Dr. Eric Cadesky, president, Doctors of BC said: “Family doctors have always played an important role as the first point of contact for patients in the health-care system. The urgent primary care centre will increase access and provide more services for patients who either don’t have or can’t see their own family doctor.”

Dr. Fiona Duncan, physician lead, Vancouver Division of Family Practice said: “The Vancouver Division of Family Practice sees the urgent primary care centre as an important piece in the network of how primary care is delivered and accessed in Vancouver’s downtown core. We look forward to continuing our work with Vancouver Coastal Health and Ministry of Health to ensure we develop and maintain a model that supports both patients and local family doctors in our city.”

Quick Facts:

  • The City Centre Urgent Primary Care Centre is located on the ground floor of 1290 Hornby Street and is co-located with the Seymour Health Centre, on the third and third floors of the building. The Seymour Health Centre will be providing primary care services and is scheduled to open in January 2019.
  • The urgent primary care centre will improve access to care through extended weekend and evening hours. Beginning on Nov. 26, it will be open seven days a week, 365 days per year from 8 a.m. to 10 p.m., Monday to Saturday, and 9:30 a.m. to 5 p.m. on Sunday.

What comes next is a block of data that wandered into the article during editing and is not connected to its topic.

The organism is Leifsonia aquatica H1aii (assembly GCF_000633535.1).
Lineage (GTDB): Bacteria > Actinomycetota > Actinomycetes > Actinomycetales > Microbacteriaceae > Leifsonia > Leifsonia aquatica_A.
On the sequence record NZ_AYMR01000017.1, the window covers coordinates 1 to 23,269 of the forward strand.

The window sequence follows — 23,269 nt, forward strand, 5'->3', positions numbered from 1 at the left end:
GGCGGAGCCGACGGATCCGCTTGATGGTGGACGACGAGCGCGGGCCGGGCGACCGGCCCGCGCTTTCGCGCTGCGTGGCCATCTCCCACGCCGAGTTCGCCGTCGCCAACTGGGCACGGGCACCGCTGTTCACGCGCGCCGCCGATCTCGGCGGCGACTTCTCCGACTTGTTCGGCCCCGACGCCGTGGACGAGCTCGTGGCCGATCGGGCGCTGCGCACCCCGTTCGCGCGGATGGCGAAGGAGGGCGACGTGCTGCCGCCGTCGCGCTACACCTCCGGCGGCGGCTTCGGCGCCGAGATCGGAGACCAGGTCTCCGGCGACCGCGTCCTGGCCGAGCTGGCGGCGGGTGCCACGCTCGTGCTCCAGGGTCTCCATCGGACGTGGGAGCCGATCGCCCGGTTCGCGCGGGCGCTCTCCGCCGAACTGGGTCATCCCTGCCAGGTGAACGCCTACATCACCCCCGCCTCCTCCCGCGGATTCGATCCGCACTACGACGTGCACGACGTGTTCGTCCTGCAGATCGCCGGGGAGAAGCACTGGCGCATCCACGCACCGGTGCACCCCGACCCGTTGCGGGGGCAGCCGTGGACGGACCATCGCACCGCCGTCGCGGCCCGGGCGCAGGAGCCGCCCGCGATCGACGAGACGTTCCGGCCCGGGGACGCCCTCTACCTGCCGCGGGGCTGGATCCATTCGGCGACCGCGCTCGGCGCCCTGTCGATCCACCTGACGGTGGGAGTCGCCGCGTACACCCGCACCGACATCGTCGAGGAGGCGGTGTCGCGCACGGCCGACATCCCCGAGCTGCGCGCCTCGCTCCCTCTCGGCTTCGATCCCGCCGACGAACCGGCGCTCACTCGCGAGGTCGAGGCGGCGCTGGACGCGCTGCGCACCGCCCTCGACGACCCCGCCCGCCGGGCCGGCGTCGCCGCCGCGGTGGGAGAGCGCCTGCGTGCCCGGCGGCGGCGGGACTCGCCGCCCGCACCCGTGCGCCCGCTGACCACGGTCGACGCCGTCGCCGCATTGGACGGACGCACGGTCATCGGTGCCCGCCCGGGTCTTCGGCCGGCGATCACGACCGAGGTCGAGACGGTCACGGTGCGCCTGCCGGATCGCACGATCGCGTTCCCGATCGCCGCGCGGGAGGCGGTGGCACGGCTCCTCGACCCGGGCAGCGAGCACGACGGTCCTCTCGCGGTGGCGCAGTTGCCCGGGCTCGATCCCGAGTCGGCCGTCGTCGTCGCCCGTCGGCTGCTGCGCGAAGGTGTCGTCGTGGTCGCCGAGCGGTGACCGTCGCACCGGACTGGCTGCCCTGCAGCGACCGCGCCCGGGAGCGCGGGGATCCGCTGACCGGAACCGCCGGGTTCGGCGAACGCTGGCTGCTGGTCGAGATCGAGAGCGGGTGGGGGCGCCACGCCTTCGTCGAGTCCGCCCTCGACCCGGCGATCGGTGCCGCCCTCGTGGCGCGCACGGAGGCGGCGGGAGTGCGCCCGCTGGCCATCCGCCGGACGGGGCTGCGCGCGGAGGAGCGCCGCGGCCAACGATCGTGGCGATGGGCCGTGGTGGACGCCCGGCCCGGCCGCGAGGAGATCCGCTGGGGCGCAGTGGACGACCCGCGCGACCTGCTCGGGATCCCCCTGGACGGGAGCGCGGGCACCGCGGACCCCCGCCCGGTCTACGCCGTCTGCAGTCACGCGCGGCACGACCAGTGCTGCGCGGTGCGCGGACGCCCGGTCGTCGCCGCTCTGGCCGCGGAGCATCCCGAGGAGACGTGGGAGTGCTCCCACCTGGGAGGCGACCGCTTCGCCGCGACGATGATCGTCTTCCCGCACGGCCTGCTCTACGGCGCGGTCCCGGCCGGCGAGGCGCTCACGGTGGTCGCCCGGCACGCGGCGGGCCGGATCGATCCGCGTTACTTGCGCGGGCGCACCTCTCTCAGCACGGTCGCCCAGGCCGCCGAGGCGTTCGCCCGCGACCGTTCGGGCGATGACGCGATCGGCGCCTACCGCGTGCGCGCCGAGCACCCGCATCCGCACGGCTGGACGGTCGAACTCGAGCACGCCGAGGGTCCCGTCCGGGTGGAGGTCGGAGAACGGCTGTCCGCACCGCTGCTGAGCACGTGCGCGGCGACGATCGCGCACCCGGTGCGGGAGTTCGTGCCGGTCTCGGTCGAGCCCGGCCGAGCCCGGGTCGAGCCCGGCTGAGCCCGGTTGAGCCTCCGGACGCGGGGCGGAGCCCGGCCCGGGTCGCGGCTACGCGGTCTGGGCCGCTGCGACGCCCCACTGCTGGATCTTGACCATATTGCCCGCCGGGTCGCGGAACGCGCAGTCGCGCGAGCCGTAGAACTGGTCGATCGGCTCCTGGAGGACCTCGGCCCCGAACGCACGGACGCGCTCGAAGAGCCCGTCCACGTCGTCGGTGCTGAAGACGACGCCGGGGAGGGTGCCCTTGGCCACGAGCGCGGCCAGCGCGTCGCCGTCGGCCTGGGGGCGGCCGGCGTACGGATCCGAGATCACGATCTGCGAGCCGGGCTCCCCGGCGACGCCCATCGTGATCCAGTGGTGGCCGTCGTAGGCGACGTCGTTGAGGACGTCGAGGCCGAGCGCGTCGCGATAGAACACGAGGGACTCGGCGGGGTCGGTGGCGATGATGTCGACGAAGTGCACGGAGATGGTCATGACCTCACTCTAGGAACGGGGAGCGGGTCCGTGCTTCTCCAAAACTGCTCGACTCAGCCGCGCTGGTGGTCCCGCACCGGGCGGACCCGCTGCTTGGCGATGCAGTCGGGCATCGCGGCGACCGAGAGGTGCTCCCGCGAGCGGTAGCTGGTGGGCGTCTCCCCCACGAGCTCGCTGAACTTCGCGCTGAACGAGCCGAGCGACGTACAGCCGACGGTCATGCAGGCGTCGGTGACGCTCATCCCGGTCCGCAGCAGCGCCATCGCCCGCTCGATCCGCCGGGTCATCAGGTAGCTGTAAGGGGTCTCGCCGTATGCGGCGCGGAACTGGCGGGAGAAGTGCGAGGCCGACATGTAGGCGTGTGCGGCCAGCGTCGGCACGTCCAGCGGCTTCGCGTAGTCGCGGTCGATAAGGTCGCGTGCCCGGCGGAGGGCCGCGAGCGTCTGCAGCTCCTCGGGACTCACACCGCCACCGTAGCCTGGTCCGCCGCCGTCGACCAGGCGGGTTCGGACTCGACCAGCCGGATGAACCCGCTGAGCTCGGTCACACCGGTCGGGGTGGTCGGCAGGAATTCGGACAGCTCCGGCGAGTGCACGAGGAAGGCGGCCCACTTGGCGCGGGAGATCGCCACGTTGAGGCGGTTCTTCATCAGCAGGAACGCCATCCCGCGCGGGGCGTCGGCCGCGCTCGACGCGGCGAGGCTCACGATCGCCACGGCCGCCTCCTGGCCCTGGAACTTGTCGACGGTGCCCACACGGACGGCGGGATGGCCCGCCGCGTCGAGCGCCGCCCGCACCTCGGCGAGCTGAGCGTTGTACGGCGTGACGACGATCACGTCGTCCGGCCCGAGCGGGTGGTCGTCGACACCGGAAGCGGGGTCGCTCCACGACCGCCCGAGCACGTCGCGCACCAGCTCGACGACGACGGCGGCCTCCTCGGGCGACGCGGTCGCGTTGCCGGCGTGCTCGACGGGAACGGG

• Approximately 20,000 residents in downtown Vancouver and the West End report not having a primary care provider.
  • People can self-refer for their urgent primary care needs or get a referral from family physicians or other care providers. The most urgent patients will be treated first.
  • The centre will offer basic lab and diagnostic imaging services. A pharmacy is also located in the building and access to mental-health and substance-use services will be available.
  • The most prevalent conditions in the city centre of Vancouver are hypertension, mood/anxiety disorders, asthma, depression and osteoarthritis, all of which are most effectively managed with ongoing primary care.
  • Annual staffing and operating costs are projected at approximately $3.7 million; one-time startup costs are estimated at $1.9 million.
  • The new urgent primary care centre in Vancouver is a partnership between the Ministry of Health, Vancouver Coastal Health, Providence Health Care, the Vancouver Division of Family Practice, Doctors of BC and Seymour Health Care.
  • Primary care is the day-to-day health care given by a health-care provider. Urgent primary care is the care that people need within 12-24 hours, for conditions, such as sprains, urinary problems, ear infections, minor cuts or burns.
  • The strategy will see government fund and recruit 200 family doctors and 200 nurse practitioners and hire 50 clinical pharmacists to help provide all British Columbians with faster and improved access to health care.
  • Throughout the province, 70% of communities will form primary care networks over the next three years. These networks will bring together and co-ordinate local health-care providers, services and programs, making it easier for people to access regular care providers, receive follow-up care and connect to other services that they may need.